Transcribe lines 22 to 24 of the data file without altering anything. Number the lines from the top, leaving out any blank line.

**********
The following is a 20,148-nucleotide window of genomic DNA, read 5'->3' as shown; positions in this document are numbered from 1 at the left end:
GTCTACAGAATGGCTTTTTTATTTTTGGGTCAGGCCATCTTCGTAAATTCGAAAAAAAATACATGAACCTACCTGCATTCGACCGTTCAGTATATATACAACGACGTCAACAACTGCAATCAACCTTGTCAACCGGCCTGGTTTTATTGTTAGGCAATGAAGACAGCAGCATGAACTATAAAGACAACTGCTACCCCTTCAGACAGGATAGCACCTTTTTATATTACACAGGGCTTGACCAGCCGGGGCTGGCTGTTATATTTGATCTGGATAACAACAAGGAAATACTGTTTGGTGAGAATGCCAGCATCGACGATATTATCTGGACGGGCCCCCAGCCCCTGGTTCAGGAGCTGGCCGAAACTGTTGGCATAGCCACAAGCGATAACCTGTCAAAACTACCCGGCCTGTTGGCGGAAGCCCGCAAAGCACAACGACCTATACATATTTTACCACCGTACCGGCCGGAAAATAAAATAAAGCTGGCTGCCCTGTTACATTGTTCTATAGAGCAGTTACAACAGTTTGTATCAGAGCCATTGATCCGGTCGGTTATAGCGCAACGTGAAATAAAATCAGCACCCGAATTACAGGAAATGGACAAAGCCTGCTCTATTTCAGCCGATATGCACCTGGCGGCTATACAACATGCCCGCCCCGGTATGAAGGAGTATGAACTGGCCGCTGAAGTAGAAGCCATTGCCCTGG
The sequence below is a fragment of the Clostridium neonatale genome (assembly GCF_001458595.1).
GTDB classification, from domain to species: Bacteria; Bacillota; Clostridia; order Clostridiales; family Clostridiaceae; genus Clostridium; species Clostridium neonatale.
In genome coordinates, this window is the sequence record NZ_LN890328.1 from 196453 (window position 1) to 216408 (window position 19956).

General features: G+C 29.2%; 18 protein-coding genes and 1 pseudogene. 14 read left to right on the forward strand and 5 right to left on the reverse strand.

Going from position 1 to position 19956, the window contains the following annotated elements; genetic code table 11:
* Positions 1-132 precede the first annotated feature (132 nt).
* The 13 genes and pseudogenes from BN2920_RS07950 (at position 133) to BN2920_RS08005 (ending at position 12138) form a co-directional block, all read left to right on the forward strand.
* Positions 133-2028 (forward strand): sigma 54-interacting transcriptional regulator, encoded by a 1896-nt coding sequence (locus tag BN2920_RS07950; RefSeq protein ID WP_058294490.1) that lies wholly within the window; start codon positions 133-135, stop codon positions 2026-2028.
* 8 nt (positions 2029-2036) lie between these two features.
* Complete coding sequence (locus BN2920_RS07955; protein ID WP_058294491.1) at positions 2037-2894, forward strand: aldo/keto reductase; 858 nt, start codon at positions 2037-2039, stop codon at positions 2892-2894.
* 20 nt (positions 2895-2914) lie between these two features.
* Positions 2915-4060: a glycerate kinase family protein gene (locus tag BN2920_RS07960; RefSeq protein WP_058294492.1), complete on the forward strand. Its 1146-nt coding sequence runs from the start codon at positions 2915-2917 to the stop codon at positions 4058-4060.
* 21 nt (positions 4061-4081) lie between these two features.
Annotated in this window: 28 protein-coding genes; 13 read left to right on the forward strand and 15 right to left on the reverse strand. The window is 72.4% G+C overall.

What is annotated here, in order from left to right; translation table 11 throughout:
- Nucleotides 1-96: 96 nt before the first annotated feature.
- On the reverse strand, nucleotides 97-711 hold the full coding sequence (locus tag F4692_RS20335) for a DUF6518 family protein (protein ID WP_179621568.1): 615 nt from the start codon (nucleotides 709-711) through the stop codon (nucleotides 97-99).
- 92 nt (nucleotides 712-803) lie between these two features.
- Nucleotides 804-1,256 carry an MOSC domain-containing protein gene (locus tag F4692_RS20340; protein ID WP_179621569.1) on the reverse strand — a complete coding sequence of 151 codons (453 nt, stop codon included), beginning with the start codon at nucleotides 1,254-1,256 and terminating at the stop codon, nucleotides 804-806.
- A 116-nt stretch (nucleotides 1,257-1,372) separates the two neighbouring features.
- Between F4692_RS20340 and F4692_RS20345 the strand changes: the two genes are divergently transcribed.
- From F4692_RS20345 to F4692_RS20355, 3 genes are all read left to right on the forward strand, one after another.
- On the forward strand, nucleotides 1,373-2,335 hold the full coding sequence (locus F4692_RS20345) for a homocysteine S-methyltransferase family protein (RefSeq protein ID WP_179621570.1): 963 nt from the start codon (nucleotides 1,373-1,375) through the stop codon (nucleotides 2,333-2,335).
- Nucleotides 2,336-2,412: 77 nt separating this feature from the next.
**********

- A 116-nt stretch (nucleotides 1,257-1,372) separates the two neighbouring features.
- Between F4692_RS20340 and F4692_RS20345 the strand changes: the two genes are divergently transcribed.
- From F4692_RS20345 to F4692_RS20355, 3 genes are all read left to right on the forward strand, one after another.